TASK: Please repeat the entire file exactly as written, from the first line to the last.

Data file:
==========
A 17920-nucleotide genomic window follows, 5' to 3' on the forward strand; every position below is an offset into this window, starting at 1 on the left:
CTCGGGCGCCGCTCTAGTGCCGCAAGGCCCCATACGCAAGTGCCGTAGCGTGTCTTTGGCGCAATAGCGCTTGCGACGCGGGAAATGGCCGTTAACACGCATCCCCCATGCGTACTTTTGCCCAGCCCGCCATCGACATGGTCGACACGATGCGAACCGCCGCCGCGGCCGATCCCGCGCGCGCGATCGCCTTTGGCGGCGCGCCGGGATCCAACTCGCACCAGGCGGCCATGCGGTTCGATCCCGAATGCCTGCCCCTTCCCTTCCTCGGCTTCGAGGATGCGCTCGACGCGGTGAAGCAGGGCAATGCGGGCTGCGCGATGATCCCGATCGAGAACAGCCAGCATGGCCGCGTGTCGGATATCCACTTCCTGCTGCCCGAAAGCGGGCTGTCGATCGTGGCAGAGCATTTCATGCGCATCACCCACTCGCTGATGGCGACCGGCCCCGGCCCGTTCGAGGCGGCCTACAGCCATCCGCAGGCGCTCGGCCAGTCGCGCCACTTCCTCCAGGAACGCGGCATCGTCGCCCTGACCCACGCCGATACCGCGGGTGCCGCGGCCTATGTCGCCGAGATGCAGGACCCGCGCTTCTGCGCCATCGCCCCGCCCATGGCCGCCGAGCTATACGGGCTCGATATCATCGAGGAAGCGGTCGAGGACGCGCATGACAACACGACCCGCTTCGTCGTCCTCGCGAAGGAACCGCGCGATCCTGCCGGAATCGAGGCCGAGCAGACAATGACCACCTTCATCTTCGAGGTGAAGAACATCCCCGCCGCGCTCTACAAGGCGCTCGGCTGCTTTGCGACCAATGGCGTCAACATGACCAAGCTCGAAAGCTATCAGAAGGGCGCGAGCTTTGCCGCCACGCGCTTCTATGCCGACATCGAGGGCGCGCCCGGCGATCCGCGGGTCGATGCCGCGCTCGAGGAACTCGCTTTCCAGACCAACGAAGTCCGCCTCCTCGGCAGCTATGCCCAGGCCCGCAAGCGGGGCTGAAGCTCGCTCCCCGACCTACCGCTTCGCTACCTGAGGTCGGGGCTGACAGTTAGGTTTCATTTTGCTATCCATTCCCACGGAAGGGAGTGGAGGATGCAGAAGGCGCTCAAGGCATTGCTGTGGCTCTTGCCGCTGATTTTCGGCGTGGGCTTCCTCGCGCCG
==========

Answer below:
A 17920-nucleotide genomic window follows, 5' to 3' on the forward strand; every position below is an offset into this window, starting at 1 on the left:
CTCGGGCGCCGCTCTAGTGCCGCAAGGCCCCATACGCAAGTGCCGTAGCGTGTCTTTGGCGCAATAGCGCTTGCGACGCGGGAAATGGCCGTTAACACGCATCCCCCATGCGTACTTTTGCCCAGCCCGCCATCGACATGGTCGACACGATGCGAACCGCCGCCGCGGCCGATCCCGCGCGCGCGATCGCCTTTGGCGGCGCGCCGGGATCCAACTCGCACCAGGCGGCCATGCGGTTCGATCCCGAATGCCTGCCCCTTCCCTTCCTCGGCTTCGAGGATGCGCTCGACGCGGTGAAGCAGGGCAATGCGGGCTGCGCGATGATCCCGATCGAGAACAGCCAGCATGGCCGCGTGTCGGATATCCACTTCCTGCTGCCCGAAAGCGGGCTGTCGATCGTGGCAGAGCATTTCATGCGCATCACCCACTCGCTGATGGCGACCGGCCCCGGCCCGTTCGAGGCGGCCTACAGCCATCCGCAGGCGCTCGGCCAGTCGCGCCACTTCCTCCAGGAACGCGGCATCGTCGCCCTGACCCACGCCGATACCGCGGGTGCCGCGGCCTATGTCGCCGAGATGCAGGACCCGCGCTTCTGCGCCATCGCCCCGCCCATGGCCGCCGAGCTATACGGGCTCGATATCATCGAGGAAGCGGTCGAGGACGCGCATGACAACACGACCCGCTTCGTCGTCCTCGCGAAGGAACCGCGCGATCCTGCCGGAATCGAGGCCGAGCAGACAATGACCACCTTCATCTTCGAGGTGAAGAACATCCCCGCCGCGCTCTACAAGGCGCTCGGCTGCTTTGCGACCAATGGCGTCAACATGACCAAGCTCGAAAGCTATCAGAAGGGCGCGAGCTTTGCCGCCACGCGCTTCTATGCCGACATCGAGGGCGCGCCCGGCGATCCGCGGGTCGATGCCGCGCTCGAGGAACTCGCTTTCCAGACCAACGAAGTCCGCCTCCTCGGCAGCTATGCCCAGGCCCGCAAGCGGGGCTGAAGCTCGCTCCCCGACCTACCGCTTCGCTACCTGAGGTCGGGGCTGACAGTTAGGTTTCATTTTGCTATCCATTCCCACGGAAGGGAGTGGAGGATGCAGAAGGCGCTCAAGGCATTGCTGTGGCTCTTGCCGCTGATTTTCGGCGTGGGCTTCCTCGCGCCG